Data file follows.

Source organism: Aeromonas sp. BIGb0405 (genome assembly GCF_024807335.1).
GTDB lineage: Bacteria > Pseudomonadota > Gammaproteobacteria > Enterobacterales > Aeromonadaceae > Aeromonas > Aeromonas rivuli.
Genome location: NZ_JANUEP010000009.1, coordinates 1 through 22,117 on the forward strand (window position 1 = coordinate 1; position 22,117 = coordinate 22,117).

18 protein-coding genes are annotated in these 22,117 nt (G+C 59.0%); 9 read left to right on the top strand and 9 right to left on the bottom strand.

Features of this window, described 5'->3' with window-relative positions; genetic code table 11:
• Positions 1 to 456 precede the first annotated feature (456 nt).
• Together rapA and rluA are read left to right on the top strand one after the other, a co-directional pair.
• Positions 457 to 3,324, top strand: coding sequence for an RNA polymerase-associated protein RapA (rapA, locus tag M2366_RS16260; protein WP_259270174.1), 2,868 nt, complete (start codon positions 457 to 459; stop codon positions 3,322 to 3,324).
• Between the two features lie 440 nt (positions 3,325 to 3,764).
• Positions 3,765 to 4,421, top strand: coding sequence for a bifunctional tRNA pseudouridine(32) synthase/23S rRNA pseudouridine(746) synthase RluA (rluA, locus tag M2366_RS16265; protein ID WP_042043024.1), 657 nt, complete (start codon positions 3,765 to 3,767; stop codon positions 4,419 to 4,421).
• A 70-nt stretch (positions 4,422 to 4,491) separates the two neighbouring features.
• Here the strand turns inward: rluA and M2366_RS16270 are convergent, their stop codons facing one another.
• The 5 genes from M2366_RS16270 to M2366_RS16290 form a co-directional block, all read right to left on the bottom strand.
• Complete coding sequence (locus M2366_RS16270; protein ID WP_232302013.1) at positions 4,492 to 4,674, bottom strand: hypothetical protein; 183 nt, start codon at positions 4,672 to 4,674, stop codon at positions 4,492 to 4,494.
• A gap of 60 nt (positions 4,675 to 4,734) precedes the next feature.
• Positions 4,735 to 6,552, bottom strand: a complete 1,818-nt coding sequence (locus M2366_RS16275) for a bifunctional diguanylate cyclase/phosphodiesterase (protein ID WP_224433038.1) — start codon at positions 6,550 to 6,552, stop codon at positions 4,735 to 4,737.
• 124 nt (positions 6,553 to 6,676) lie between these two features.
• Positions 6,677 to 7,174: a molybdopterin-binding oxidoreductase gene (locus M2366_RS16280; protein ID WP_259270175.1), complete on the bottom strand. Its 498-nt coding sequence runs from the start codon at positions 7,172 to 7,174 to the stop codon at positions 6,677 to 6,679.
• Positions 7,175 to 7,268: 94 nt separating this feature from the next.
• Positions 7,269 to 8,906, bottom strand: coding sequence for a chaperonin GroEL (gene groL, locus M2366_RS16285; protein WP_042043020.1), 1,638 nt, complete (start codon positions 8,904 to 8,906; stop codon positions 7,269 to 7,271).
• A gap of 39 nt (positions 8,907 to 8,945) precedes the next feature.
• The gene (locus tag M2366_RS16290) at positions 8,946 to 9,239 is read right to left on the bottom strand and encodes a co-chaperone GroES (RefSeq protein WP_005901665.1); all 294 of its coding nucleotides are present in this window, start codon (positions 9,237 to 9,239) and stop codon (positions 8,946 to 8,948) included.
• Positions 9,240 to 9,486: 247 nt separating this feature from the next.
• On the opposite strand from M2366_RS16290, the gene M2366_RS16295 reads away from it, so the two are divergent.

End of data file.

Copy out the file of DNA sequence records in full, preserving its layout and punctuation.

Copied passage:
Source organism: Aeromonas sp. BIGb0405 (genome assembly GCF_024807335.1).
GTDB lineage: Bacteria > Pseudomonadota > Gammaproteobacteria > Enterobacterales > Aeromonadaceae > Aeromonas > Aeromonas rivuli.
Genome location: NZ_JANUEP010000009.1, coordinates 1 through 22,117 on the forward strand (window position 1 = coordinate 1; position 22,117 = coordinate 22,117).

18 protein-coding genes are annotated in these 22,117 nt (G+C 59.0%); 9 read left to right on the top strand and 9 right to left on the bottom strand.

Features of this window, described 5'->3' with window-relative positions; genetic code table 11:
• Positions 1 to 456 precede the first annotated feature (456 nt).
• Together rapA and rluA are read left to right on the top strand one after the other, a co-directional pair.
• Positions 457 to 3,324, top strand: coding sequence for an RNA polymerase-associated protein RapA (rapA, locus tag M2366_RS16260; protein WP_259270174.1), 2,868 nt, complete (start codon positions 457 to 459; stop codon positions 3,322 to 3,324).
• Between the two features lie 440 nt (positions 3,325 to 3,764).
• Positions 3,765 to 4,421, top strand: coding sequence for a bifunctional tRNA pseudouridine(32) synthase/23S rRNA pseudouridine(746) synthase RluA (rluA, locus tag M2366_RS16265; protein ID WP_042043024.1), 657 nt, complete (start codon positions 3,765 to 3,767; stop codon positions 4,419 to 4,421).
• A 70-nt stretch (positions 4,422 to 4,491) separates the two neighbouring features.
• Here the strand turns inward: rluA and M2366_RS16270 are convergent, their stop codons facing one another.
• The 5 genes from M2366_RS16270 to M2366_RS16290 form a co-directional block, all read right to left on the bottom strand.
• Complete coding sequence (locus M2366_RS16270; protein ID WP_232302013.1) at positions 4,492 to 4,674, bottom strand: hypothetical protein; 183 nt, start codon at positions 4,672 to 4,674, stop codon at positions 4,492 to 4,494.
• A gap of 60 nt (positions 4,675 to 4,734) precedes the next feature.
• Positions 4,735 to 6,552, bottom strand: a complete 1,818-nt coding sequence (locus M2366_RS16275) for a bifunctional diguanylate cyclase/phosphodiesterase (protein ID WP_224433038.1) — start codon at positions 6,550 to 6,552, stop codon at positions 4,735 to 4,737.
• 124 nt (positions 6,553 to 6,676) lie between these two features.
• Positions 6,677 to 7,174: a molybdopterin-binding oxidoreductase gene (locus M2366_RS16280; protein ID WP_259270175.1), complete on the bottom strand. Its 498-nt coding sequence runs from the start codon at positions 7,172 to 7,174 to the stop codon at positions 6,677 to 6,679.
• Positions 7,175 to 7,268: 94 nt separating this feature from the next.
• Positions 7,269 to 8,906, bottom strand: coding sequence for a chaperonin GroEL (gene groL, locus M2366_RS16285; protein WP_042043020.1), 1,638 nt, complete (start codon positions 8,904 to 8,906; stop codon positions 7,269 to 7,271).
• A gap of 39 nt (positions 8,907 to 8,945) precedes the next feature.
• The gene (locus tag M2366_RS16290) at positions 8,946 to 9,239 is read right to left on the bottom strand and encodes a co-chaperone GroES (RefSeq protein WP_005901665.1); all 294 of its coding nucleotides are present in this window, start codon (positions 9,237 to 9,239) and stop codon (positions 8,946 to 8,948) included.
• Positions 9,240 to 9,486: 247 nt separating this feature from the next.
• On the opposite strand from M2366_RS16290, the gene M2366_RS16295 reads away from it, so the two are divergent.